The Memory Clock

Friday, February 23rd, 2018

Although revision, in all its different forms and guises, is an integral part of any a-level sociology (or psychology) course it’s sometimes difficult to know how to help students revise in the most efficient, effective and productive way – and this is where the Memory Clock comes into play.

The Memory Clock is a revision system developed by Dr Caroline Creaby of Sandringham School, a mixed Comprehensive situated in St Albans, Hertfordshire that’s fast-developing into a hot-bed of interesting teaching and learning research led by practicing teachers.

If you want to know more about the work they do inside and outside of the classroom have a look at the Sandagogy web site. The excellent Learning Journals they publish are well worth a read.

Anyway, back to the main point of this post.

The Memory Clock is an easy-to-learn revision routine designed to help students structure their time in such a way as to make revision focused and productive. The pdf I’ve posted is a cut-down version of Training Manual that focuses on three things:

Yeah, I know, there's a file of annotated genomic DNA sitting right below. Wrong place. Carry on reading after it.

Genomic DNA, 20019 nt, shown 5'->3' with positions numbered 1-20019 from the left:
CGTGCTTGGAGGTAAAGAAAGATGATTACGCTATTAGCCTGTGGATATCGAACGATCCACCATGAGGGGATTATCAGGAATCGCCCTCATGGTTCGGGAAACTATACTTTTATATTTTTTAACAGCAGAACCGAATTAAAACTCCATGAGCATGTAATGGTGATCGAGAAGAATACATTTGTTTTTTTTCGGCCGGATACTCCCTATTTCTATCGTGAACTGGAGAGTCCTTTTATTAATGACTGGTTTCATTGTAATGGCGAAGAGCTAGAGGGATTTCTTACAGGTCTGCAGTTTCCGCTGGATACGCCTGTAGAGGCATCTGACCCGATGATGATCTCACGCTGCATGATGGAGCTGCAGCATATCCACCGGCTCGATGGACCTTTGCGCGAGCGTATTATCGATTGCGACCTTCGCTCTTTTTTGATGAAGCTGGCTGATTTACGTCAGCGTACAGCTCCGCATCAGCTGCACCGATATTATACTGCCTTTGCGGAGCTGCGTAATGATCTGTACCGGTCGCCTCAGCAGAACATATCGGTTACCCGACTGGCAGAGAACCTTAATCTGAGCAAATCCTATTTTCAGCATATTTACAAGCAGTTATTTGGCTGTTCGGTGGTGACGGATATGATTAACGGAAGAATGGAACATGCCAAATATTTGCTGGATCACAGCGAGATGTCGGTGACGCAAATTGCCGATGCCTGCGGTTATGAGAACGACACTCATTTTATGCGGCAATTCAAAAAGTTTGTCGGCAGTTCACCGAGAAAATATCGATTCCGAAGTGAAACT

1. The various elements in the clock.

2. A short explanation of these elements.

3. A practice session based on a Sociological question. Although this example is “the future of childhood” you can obviously change this to whatever question you want your students to practice. Similarly, if you’re teaching Psychology just substitute your own question of choice.

Try it.

You (and your students) won’t regret it.

Student Feedback Form

Thursday, February 22nd, 2018

We’ve added a new category to the Blog called “Toolbox” (just click the drop-down menu in the Categories section on the right-hand side of the Home page to find it) to act as a repository for posts relating to the nuts-and-bolts of teaching. While these posts still appear, as normal, in the page timeline and can be keyword-searched, it should make it easier for teachers to find resources aimed at the mechanics of classroom teaching.